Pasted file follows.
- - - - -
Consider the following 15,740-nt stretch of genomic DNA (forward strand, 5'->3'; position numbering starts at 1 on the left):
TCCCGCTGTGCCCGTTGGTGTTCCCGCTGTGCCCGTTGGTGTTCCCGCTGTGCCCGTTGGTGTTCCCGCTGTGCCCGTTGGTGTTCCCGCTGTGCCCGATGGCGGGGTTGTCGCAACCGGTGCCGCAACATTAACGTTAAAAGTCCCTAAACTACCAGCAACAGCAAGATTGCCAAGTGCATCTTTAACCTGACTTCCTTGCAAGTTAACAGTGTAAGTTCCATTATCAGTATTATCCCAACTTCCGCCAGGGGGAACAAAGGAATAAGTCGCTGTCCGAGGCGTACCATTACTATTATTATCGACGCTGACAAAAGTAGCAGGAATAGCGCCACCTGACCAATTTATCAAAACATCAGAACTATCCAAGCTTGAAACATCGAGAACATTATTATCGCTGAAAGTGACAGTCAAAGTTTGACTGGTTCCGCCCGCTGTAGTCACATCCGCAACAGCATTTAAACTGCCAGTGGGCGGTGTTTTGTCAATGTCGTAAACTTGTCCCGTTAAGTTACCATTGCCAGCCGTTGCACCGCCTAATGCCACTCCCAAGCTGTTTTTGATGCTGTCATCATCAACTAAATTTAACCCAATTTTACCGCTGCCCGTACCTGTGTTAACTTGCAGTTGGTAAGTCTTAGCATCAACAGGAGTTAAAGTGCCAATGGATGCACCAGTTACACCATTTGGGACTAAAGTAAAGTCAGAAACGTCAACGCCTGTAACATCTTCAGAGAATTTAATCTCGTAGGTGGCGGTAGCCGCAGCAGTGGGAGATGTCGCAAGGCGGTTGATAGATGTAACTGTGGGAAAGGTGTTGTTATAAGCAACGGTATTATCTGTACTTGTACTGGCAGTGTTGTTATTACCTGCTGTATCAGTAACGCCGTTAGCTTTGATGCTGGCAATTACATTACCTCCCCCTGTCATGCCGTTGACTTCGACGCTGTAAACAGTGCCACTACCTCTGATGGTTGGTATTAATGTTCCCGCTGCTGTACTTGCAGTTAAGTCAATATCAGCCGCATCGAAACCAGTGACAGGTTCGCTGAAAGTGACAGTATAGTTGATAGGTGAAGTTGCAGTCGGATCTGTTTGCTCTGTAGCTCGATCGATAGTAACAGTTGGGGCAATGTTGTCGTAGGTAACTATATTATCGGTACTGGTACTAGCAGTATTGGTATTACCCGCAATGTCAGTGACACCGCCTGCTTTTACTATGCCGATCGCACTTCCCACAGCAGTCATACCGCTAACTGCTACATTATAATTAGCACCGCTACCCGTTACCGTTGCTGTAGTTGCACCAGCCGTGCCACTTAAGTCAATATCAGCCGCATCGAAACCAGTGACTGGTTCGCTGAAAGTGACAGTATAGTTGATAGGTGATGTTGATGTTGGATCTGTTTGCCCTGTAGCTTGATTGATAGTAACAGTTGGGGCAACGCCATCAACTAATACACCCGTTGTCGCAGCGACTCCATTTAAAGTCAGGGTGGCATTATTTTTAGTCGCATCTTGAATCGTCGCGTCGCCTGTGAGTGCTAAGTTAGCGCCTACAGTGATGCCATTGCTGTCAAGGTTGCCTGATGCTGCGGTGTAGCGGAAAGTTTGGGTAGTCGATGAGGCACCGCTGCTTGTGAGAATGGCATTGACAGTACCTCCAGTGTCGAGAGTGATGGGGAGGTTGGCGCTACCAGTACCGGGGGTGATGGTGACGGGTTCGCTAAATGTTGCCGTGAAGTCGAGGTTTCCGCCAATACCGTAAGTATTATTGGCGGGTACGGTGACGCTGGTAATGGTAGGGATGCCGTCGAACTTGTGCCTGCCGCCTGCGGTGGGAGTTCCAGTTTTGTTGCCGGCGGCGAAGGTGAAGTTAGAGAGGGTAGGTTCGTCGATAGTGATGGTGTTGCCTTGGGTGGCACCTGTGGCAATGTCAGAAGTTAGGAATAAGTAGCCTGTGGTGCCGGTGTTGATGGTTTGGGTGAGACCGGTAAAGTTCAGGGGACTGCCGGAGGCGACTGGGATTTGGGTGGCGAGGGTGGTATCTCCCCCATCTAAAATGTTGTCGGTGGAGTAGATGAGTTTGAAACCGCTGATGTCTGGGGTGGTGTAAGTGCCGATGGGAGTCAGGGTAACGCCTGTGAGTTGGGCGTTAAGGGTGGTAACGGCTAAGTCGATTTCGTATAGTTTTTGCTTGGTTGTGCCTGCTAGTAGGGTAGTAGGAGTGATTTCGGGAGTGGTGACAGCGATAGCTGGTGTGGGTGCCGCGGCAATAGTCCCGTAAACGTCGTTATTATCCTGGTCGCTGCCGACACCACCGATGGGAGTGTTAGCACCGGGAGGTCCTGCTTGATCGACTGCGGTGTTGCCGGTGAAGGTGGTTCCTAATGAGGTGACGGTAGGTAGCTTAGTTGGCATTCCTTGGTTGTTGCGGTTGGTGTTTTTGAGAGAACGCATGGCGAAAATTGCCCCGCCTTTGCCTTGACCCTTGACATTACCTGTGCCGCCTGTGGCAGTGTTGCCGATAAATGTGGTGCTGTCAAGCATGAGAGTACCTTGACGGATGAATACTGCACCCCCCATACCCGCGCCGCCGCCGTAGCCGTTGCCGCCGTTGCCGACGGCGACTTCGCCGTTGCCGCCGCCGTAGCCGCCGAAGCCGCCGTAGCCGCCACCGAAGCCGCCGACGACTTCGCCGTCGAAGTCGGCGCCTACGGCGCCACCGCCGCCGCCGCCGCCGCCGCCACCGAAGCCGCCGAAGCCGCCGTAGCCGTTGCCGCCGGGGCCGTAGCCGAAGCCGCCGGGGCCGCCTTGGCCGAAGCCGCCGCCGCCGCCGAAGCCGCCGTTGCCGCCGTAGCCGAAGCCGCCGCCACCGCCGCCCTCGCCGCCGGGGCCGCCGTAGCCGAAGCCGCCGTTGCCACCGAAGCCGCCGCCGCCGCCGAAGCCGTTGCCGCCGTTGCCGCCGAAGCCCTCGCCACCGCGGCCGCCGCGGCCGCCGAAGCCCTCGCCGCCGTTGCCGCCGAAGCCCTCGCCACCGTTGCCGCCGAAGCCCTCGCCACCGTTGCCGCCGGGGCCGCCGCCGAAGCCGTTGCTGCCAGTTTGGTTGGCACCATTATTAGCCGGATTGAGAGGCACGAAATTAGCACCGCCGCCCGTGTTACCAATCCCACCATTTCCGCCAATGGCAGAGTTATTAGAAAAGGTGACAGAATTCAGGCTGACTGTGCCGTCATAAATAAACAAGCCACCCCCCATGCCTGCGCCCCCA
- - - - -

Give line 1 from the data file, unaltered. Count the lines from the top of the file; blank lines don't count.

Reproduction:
Consider the following 15,740-nt stretch of genomic DNA (forward strand, 5'->3'; position numbering starts at 1 on the left):